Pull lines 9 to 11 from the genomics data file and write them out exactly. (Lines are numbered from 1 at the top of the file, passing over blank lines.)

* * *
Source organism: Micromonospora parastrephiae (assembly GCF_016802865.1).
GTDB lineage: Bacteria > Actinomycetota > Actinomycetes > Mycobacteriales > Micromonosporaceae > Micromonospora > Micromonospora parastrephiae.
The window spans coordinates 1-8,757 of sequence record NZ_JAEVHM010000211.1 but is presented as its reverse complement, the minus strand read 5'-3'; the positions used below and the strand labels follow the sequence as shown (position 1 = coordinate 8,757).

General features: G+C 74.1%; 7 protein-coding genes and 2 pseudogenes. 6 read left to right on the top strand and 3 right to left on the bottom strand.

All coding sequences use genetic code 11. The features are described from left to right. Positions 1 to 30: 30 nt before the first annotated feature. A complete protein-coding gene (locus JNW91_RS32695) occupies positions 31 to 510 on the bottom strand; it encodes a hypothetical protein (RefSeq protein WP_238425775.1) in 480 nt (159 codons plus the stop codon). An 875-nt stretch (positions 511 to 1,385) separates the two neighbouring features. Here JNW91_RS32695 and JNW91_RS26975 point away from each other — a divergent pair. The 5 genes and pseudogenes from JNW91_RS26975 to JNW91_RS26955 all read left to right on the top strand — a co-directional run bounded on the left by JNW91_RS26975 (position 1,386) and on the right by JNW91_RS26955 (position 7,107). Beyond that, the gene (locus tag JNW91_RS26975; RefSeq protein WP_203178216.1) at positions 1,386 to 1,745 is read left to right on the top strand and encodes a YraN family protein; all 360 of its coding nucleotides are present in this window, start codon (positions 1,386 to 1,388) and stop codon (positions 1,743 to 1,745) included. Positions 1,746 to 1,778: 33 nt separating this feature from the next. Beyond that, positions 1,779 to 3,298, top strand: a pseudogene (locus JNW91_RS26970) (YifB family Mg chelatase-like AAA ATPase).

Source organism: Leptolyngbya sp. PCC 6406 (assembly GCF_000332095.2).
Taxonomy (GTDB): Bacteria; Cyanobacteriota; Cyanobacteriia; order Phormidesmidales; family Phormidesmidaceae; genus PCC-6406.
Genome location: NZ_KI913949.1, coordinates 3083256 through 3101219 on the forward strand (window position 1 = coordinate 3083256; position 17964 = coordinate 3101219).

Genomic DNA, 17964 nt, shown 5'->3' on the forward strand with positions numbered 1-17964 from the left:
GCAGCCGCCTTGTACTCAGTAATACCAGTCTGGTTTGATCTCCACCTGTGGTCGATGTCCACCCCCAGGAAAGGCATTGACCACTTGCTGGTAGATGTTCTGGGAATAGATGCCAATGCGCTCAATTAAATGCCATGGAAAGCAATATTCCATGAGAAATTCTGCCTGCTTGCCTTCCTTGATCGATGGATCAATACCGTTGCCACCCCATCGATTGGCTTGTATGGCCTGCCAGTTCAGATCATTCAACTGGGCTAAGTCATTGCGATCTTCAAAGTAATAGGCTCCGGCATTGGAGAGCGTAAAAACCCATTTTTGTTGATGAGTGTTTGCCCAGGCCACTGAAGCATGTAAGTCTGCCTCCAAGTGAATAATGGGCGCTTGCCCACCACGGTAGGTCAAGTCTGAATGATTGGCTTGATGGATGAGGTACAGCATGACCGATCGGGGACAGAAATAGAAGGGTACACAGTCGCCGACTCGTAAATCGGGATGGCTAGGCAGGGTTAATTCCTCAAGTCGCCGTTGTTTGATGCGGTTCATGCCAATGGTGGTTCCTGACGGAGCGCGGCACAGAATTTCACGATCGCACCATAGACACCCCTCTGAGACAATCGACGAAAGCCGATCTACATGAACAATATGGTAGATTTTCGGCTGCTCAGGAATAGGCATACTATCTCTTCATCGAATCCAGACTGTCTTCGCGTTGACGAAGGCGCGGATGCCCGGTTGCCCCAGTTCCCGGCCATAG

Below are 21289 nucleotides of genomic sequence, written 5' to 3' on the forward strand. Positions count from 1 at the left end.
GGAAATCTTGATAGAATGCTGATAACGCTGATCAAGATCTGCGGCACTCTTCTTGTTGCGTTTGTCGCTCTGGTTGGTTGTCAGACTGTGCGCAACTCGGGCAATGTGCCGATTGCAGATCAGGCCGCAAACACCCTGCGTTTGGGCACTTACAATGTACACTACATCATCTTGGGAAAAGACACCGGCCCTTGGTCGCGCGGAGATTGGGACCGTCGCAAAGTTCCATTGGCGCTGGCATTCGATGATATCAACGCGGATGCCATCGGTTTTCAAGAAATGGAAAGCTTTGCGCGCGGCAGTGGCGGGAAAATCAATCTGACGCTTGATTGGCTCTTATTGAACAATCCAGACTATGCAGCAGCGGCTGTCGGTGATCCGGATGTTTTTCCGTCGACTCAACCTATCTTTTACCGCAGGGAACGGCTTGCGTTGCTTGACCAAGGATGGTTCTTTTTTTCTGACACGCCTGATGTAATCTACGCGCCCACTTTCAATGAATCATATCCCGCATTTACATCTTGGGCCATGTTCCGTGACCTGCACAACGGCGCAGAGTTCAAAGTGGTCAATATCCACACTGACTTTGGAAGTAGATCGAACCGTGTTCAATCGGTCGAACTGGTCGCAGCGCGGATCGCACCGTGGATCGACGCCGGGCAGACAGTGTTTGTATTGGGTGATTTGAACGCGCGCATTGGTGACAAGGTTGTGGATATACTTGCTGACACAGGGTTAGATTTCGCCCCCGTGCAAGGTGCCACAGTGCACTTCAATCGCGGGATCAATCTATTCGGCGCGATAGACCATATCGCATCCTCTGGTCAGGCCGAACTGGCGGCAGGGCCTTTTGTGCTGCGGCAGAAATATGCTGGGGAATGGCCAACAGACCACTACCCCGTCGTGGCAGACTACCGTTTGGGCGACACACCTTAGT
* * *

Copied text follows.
Genomic DNA, 17964 nt, shown 5'->3' on the forward strand with positions numbered 1-17964 from the left:
GCAGCCGCCTTGTACTCAGTAATACCAGTCTGGTTTGATCTCCACCTGTGGTCGATGTCCACCCCCAGGAAAGGCATTGACCACTTGCTGGTAGATGTTCTGGGAATAGATGCCAATGCGCTCAATTAAATGCCATGGAAAGCAATATTCCATGAGAAATTCTGCCTGCTTGCCTTCCTTGATCGATGGATCAATACCGTTGCCACCCCATCGATTGGCTTGTATGGCCTGCCAGTTCAGATCATTCAACTGGGCTAAGTCATTGCGATCTTCAAAGTAATAGGCTCCGGCATTGGAGAGCGTAAAAACCCATTTTTGTTGATGAGTGTTTGCCCAGGCCACTGAAGCATGTAAGTCTGCCTCCAAGTGAATAATGGGCGCTTGCCCACCACGGTAGGTCAAGTCTGAATGATTGGCTTGATGGATGAGGTACAGCATGACCGATCGGGGACAGAAATAGAAGGGTACACAGTCGCCGACTCGTAAATCGGGATGGCTAGGCAGGGTTAATTCCTCAAGTCGCCGTTGTTTGATGCGGTTCATGCCAATGGTGGTTCCTGACGGAGCGCGGCACAGAATTTCACGATCGCACCATAGACACCCCTCTGAGACAATCGACGAAAGCCGATCTACATGAACAATATGGTAGATTTTCGGCTGCTCAGGAATAGGCATACTATCTCTTCATCGAATCCAGACTGTCTTCGCGTTGACGAAGGCGCGGATGCCCGGTTGCCCCAGTTCCCGGCCATAG

Below are 21289 nucleotides of genomic sequence, written 5' to 3' on the forward strand. Positions count from 1 at the left end.